Tiger Woods: Why His Latest Victory Will Lead to More Wins in 2012

David KindervaterCorrespondent IDecember 4, 2011

Tiger Woods
Tiger WoodsScott Halleran/Getty Images

Tiger Woods had to wait two years between victories, but he's finally back in the winner's circle.

Tiger birdied the final two holes to outlast Zach Johnson by one stroke en route to winning the 2011 Chevron World Challenge, a tournament hosted by his own foundation.

It was classic Tiger Woods at a time when it looked like he might fail to "seal the deal" with clutch putting the way we have known him to do in the past. It looked like it might be a repeat of last year's Chevron World Challenge, when Tiger went toe-to-toe with Graham McDowell down the stretch, only to fail to match McDowell's birdie on the first playoff hole.

But after 749 days of anticipation—complete with personal problems, injuries and seemingly endless swing changes—Tiger Woods finally prevailed.

Tiger's back. Tiger's not back.

The argument has been ongoing since he finished in third place at the Australian Open a few weeks ago.

Then there was his tournament clinching 4 and 3 singles match victory over Aaron Baddeley to win the President's Cup for the United States team two weeks ago.

But regardless of whether Tiger is "back" or not, the way he played on the final two holes this afternoon at Sherwood Country Club will go a long way in not only shaping public perception about his chances in 2012, but also Tiger's perception of his own game.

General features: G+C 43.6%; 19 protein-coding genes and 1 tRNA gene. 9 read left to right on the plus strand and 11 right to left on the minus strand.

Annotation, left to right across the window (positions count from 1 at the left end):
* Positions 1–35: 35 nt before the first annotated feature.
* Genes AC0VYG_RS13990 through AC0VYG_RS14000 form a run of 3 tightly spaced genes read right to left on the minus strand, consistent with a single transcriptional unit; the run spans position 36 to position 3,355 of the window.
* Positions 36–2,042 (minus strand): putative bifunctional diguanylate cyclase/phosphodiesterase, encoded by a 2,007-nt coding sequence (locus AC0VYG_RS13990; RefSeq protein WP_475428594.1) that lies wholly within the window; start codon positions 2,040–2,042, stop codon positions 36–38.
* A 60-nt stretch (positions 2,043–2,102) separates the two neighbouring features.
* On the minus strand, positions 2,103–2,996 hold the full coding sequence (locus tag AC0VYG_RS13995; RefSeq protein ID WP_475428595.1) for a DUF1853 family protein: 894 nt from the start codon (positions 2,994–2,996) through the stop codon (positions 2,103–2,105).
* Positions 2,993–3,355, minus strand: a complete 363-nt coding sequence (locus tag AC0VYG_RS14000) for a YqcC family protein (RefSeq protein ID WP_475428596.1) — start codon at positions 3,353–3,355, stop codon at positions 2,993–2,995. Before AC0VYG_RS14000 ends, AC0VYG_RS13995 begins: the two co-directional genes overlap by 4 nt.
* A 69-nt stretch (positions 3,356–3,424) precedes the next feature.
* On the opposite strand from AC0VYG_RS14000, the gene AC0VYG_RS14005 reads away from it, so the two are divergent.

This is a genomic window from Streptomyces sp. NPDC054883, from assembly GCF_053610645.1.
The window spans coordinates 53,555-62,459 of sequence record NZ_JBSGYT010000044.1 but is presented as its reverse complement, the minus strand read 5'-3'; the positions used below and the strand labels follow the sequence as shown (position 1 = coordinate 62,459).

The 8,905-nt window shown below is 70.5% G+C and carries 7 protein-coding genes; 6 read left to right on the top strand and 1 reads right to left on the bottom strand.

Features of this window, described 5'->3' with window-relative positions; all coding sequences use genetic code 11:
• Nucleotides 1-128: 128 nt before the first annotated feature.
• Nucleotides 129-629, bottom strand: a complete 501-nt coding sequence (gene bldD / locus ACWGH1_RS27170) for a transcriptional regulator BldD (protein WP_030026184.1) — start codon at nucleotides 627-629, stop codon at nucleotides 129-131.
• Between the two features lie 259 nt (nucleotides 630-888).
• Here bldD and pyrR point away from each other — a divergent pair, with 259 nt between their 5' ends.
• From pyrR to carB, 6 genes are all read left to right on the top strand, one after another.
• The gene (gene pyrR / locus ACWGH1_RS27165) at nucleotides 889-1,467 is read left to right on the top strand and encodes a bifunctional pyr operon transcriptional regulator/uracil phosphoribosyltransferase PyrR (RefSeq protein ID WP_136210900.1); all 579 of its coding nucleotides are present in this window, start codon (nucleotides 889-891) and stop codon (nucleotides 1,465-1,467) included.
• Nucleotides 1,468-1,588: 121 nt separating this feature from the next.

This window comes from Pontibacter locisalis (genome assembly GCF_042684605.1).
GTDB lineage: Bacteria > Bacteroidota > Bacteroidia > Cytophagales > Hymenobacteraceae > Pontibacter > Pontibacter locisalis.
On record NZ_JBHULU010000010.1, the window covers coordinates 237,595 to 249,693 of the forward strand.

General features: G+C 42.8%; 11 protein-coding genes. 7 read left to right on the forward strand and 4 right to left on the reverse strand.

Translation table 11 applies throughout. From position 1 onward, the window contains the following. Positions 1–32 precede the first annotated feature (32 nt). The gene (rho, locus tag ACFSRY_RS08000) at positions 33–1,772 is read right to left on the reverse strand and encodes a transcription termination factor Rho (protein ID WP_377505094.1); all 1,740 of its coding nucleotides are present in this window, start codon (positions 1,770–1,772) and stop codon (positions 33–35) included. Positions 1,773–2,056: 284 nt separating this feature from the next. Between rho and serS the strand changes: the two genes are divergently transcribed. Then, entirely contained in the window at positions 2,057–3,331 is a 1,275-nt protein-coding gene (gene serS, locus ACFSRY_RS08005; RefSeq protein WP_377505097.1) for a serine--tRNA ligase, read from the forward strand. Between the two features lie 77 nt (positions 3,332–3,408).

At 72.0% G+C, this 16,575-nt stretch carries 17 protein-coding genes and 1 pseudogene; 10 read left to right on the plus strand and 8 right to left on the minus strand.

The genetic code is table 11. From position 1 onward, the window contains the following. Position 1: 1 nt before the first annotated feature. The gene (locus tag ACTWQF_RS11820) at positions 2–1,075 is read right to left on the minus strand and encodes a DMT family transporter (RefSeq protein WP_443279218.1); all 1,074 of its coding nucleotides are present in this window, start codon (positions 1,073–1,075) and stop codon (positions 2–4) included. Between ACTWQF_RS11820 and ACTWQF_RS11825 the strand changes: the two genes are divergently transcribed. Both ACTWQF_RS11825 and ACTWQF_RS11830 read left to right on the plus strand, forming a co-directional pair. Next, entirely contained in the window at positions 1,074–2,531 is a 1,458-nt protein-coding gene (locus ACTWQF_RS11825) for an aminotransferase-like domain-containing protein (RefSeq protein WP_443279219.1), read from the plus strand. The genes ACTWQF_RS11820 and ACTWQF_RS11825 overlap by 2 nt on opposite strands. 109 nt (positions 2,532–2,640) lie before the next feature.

I like his chances.

Tiger Woods Wins 2011 Chevron World Challenge
Tiger Woods Wins 2011 Chevron World ChallengeScott Halleran/Getty Images

Tiger by no means had his A-game in shooting a two-under-par 69 today. But his play, when it absolutely mattered the most, earned him his first victory in two years. And that speaks volumes. Because when Tiger does find every aspect of his game at the same time, it's possible he could return to the dominating form that has allowed him to win 71 PGA Tour events and 14 major championships.

Outside of Johnson, Tiger finished five shots ahead of a star-studded field that included some of the best players in the world, including Steve Stricker, Jason Day, Matt Kuchar, K.J. Choi, Bubba Watson and Hunter Mahan.

Tiger Woods is healthy. He's implemented the swing changes he deemed necessary for his future success. And he's comfortable with those changes.

Now armed with his latest victory, he will roll into the 2012 PGA Tour season with perhaps as much confidence as he has ever had.

That's very good news for Tiger Woods. And bad news for his competition.